No more pardons, Prez; just eat that turkey

With Thanksgiving coming on, it might be a good time to demand a little more honesty from the government.

How about it, President Bush?

On Thursday, why don't you and the missus eat that danged turkey? Whaddya say, Dubya?

While millions of Americans expect to be chewing on a dead Thanksgiving turkey fresh out of the oven, our leader sends his bird to a petting zoo.

What's with that, Mr. President.? Some kind of federalized guilt trip?

Roughly, 46 million turkeys — dead ones — are gonna be sitting on dinner tables this week. According to industry surveys, 95 percent of the nation's Thanksgiving dinners consist of dead turkey.

In all due respect, sir, If I'm killing a turkey, my president should, too. It's the American way. No more silly pardons, Dubya.

Let's have an honest ol' Texas-styled presidential decree, "This sucker is heading for the White House oven, pardners."

Actually, President Harry Truman was the first to send his Thanksgiving dinner away alive. And every president since has done the same. Just remember a Democrat started this, Dubya.

It all began in 1947, when the National Turkey Federation, an organization of turkey growers, started giving presidents a complimentary bird as a public-relations ploy to remind all Americans to eat oven roasted turkey for Thanksgiving.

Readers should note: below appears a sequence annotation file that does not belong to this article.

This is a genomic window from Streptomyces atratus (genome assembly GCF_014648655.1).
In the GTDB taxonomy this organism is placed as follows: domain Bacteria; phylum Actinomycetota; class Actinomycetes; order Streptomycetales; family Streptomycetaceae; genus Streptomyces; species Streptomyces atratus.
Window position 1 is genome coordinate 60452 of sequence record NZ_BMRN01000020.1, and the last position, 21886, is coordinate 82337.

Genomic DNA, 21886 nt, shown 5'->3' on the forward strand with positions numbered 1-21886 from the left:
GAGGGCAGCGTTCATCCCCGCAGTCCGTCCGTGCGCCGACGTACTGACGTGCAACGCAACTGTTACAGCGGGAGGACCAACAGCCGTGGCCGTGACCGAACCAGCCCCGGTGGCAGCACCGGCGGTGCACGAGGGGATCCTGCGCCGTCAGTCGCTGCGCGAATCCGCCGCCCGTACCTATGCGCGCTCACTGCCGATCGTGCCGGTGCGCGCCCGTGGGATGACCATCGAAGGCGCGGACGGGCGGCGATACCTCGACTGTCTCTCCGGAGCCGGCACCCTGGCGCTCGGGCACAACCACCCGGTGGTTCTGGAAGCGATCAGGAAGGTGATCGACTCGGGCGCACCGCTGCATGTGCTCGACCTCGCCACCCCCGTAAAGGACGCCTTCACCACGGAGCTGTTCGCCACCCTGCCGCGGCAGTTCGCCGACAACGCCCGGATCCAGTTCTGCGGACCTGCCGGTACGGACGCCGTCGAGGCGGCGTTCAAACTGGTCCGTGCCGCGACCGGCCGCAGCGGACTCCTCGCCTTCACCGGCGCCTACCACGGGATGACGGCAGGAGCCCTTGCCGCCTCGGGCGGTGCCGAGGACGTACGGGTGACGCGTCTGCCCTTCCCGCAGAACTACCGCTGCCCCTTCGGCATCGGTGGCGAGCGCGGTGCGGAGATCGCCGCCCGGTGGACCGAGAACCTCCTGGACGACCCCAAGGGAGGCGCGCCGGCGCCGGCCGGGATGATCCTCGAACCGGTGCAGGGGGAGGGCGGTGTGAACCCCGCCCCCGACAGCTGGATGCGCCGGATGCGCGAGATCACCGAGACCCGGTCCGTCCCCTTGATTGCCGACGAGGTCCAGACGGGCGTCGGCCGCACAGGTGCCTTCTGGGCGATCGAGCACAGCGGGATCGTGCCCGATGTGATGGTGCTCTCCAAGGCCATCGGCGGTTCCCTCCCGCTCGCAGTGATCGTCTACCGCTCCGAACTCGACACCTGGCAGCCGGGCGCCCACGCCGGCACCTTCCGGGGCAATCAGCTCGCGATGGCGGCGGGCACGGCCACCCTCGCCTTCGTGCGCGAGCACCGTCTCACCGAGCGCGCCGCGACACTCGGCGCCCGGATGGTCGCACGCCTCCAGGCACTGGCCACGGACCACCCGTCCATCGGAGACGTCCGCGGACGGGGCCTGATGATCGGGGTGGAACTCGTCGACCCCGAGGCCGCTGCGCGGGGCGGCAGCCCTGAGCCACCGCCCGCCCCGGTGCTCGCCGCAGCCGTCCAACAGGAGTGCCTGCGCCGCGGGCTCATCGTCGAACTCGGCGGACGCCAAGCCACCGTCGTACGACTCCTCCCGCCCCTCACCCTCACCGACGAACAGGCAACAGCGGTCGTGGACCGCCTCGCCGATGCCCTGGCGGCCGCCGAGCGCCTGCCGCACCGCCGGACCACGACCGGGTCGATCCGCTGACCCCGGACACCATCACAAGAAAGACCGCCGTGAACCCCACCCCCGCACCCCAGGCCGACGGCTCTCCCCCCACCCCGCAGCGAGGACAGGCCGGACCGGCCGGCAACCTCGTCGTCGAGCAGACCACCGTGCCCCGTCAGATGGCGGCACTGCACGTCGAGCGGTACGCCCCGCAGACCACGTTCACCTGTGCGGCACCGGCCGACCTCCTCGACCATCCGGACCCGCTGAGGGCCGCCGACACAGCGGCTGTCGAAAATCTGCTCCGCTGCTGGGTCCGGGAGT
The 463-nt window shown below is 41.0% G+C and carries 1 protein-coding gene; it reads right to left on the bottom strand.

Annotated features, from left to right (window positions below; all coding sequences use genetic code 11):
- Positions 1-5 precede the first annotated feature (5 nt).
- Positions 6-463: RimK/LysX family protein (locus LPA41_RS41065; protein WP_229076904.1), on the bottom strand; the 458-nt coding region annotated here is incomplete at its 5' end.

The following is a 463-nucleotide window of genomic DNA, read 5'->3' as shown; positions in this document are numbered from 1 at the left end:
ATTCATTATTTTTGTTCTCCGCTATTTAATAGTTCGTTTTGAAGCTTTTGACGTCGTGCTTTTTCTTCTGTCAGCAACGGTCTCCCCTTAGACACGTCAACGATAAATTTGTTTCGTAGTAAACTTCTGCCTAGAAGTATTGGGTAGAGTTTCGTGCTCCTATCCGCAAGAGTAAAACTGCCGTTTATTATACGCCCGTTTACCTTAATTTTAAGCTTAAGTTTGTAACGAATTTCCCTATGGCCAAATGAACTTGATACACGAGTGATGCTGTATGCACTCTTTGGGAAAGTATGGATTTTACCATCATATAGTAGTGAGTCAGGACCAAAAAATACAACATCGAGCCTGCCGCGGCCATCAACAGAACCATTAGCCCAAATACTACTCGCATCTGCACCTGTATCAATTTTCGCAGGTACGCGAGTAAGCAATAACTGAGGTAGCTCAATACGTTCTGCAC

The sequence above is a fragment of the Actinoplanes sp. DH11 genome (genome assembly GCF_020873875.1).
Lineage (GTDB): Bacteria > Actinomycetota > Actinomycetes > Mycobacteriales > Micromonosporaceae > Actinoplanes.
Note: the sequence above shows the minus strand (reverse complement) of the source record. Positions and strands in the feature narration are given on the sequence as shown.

So tell me how this annual Rose Garden ceremony makes sense?

The turkey growers want us to gorge ourselves on their turkey carcasses; meanwhile, the president plays the politically correct game and sends his turkey away "to live out the rest of its years."

Oh, give me a break. Dubya. That big ol' bird is too fat to fly, too dumb to run and, if it rains, it'll look up and drown. You can't pet a tom turkey, Dubya; it'll peck a hole in your Texas hide.

Mr. President., let's get honest. Farm-raised turkeys are for eating, not petting. Instead of pardons, why not use the Rose Garden ceremony to remind all Americans that their meat isn't always wrapped in cellophane.

And now, here's a more honest idea from book author, James Swan. "If we're going to honor a turkey at Thanksgiving, then let's go back to our origins and honor the real thing," Swan writes.

The real turkey is the wild turkey. The real turkey was present for the first Thanksgiving in 1621. The real turkey was almost hunted to extinction until America discovered its conservation conscience.

Today, wild turkey populations are thriving in 49 of the 50 states.

So, Mr. President, why not celebrate the wild turkey by participating in the release of a wild bird into unoccupied habitat. The National Wild Turkey Federation — an organization of wild turkey hunters — may be willing to help select a suitable transplant site on the outskirts of Washington.

Transplanting wild birds has been the key to the wild turkey's amazing comeback in America in the last three decades. It's also one of America's greatest wildlife success stories, Mr. President.

Sadly, most Americans haven't heard the story. You could spread a great conservation message, Mr. President. Just do it. Eat that farm turkey. Let a wild one go.

October through December 2002, Ron Schara's short feature "Backroads with Ron & Raven" airs Saturdays on ESPN2 at 7:55 a.m. ET. Click here to view this week's show descriptions.

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